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9 July 1910

Walter Richard Brookins. (Empire State Aerosciences Museum)
Brookins’ Wright Flyer over the Atlantic City pier, 9 July 1910.

9 July 1910: Walter Richard Brookins flew his Wright Flyer to an altitude of 6,175 feet (1,882 meters) at the Atlantic City Aero Meet at Atlantic City, New Jersey, becoming the first pilot to fly higher than one mile. He broke his own altitude record of 4,380 feet (1,335 meters) set at Indianapolis, Indiana, less than a month earlier.

Brookins took off in a Wright Model A at 6:07:30 p.m. The ascent took just over 56 minutes as he made a gradual climb in 2-mile circles. The altitude was recorded by a Richard Frères recording aneroid barometer (or barograph), serial number 48188, which had a measurement range of 0–5,000 meters (0–16,404 feet). The descent from the record altitude took approximately seven minutes, as Brookins circled in a steeply-banked spiral and landed at 7:11 p.m.

In addition to the barograph carried aboard the Wright Flyer, a team of engineers and surveyors from the civil engineering firm of Ashmead & Hackney of Atlantic City measured the height of Brookins’ airplane bt rriabulation, using transits set up approximately 2½ ¹ miles (4 kilometers) apart. At 7:03:55 p.m., Brookins’ crossed the surveyors’ base line.

Civil engineers’ trianglulation measurements. Altitude: 6,175.48 feet (1,882.29 meters).  (American Engineer)

The engineering team reported:

“Gentlemen, —We beg leave to report that we have determined the height of the undersides of the runners of the Wright biplane occupied by Mr. Walter R. Brookins at the time of crossing the established base line between the two instrument stations (7h. 03m. 55s. p.m., July 9th, 1910) to have been 6,175 ft. (nearest even ft.) above sea-level.”

Flight, No. 86 (Vol. II, No. 34.), 20 August 1910, at Page 677, Column 2

Brookins was awarded a prize of $5,000.00 offered by the Atlantic City Aero Club.

Walter Richard Brookins (Library of Congress)

A contemporary newspaper reported the event:


     Atlantic City, July 9.—Walter Brookins, in a Wright biplane, broke the world’s altitude record here this evening, when he attained a height of 6,175 feet. He used his last drop of gasoline at his highest altitude and was still climbing when his engine missed explosions. The daring aviator brought his machine back to level to get the last drop of fuel out of the storage tank to reach the line of vision of engineers on the beach. Reaching the imaginary line, Brookins started to glide to earth and his engine stopped entirely when he was at 5,600 feet and still over the ocean. His circling glide to the beach which the crown believed to be a bit of fancy flying was done to save himself from diving into the sea.

     Brookins was ready to collapse when he reached the ground and did not tell of his plight in the air until midnight, after he had partly recovered.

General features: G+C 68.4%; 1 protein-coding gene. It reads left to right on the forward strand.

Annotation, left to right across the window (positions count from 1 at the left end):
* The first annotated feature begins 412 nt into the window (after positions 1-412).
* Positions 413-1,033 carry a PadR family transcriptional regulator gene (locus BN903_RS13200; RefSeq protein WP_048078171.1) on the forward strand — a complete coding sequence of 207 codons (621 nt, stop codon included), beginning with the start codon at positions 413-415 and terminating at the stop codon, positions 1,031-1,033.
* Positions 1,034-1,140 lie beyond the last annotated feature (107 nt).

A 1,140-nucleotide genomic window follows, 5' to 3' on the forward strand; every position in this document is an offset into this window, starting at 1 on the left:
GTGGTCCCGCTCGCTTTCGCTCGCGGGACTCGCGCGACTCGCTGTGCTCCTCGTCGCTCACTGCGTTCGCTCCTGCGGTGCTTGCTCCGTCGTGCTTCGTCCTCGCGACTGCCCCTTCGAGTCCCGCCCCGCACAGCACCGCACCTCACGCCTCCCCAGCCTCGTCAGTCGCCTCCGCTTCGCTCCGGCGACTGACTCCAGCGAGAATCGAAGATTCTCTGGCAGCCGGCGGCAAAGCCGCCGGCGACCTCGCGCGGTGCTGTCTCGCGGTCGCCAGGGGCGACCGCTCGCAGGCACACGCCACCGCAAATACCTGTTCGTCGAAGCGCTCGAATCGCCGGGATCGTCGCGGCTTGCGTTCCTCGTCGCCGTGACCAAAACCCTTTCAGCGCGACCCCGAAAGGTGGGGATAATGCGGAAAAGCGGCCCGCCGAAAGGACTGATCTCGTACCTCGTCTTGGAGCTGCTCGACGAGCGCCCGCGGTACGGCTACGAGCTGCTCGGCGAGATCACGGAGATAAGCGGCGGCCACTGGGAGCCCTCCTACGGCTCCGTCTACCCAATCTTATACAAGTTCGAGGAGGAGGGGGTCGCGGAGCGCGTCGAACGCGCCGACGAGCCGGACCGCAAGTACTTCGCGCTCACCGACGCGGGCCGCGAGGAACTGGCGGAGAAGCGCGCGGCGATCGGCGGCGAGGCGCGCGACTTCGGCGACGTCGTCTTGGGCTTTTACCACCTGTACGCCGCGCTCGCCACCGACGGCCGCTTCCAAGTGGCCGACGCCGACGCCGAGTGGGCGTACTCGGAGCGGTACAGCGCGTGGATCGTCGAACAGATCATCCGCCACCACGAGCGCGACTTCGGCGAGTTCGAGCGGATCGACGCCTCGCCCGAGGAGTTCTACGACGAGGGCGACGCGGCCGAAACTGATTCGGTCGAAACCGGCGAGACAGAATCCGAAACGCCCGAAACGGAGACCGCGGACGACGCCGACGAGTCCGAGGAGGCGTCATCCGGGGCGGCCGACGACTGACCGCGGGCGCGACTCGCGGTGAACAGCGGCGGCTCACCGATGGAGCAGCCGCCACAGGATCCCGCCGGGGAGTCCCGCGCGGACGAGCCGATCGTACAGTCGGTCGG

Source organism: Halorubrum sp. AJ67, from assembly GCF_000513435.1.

Officials at midnight gave 6,175 feet as the exact height of the flight from calculations of engineering experts. The barograph record is 6,200 feet, leaving but 25 feet difference. It is expected that the record will stand without protest.

Wins $5,000 Prize.

     By his feat today Brookins wins the $5,000 prize offered by the Atlantic City Aero Club for breaking the world’s record, unless a higher altitude is reached here before the end of the present meet.

     Brookins spent one hour, two minutes, 35 15-100 seconds in the air, according to the official timing of Chairman Henry M. Neely and Recorder Augustus Post, of the Contest Committee of the National Council of the Aero Club of America. About 57 minutes of this time was made in a circling ascent, the rush of over a mile to the ground consuming less than seven minutes.

     Fear that Brookins at his highest point had not crossed the line of vision of the expert engineers in charge of securing his height by triangulation startled officials and spectators until it was discovered that the failure to secure a record of his crossing the imaginary line on which his record will be based was on two swings at a much lower altitude than at the final highest point.

Makes Final Start at 6.08 P. M.

     Brookins, after waiting all day for the brisk southerly wind to die out, made a practice spin of a little over 15 minutes, reaching an altitude of 1,900 feet. His final start was made at 6.08 o’clock p. m., with the weather absolutely clear and much of the force of the wind gone in the lower altitudes.

     His rise was made from alongside one of the ocean piers, He pointed his machine to the west and then swung out over the ocean, where he started his spiral flight over the ocean and city.

     News that Brookins was really attempting to break the altitude record reached hotels and city people, and when he reached a height of 1,520 feet the greater part of the city was on the beach. It is calculated that nearly 100,000 people watched the flight and cheered Brookins when he descended at 7.11 p. m.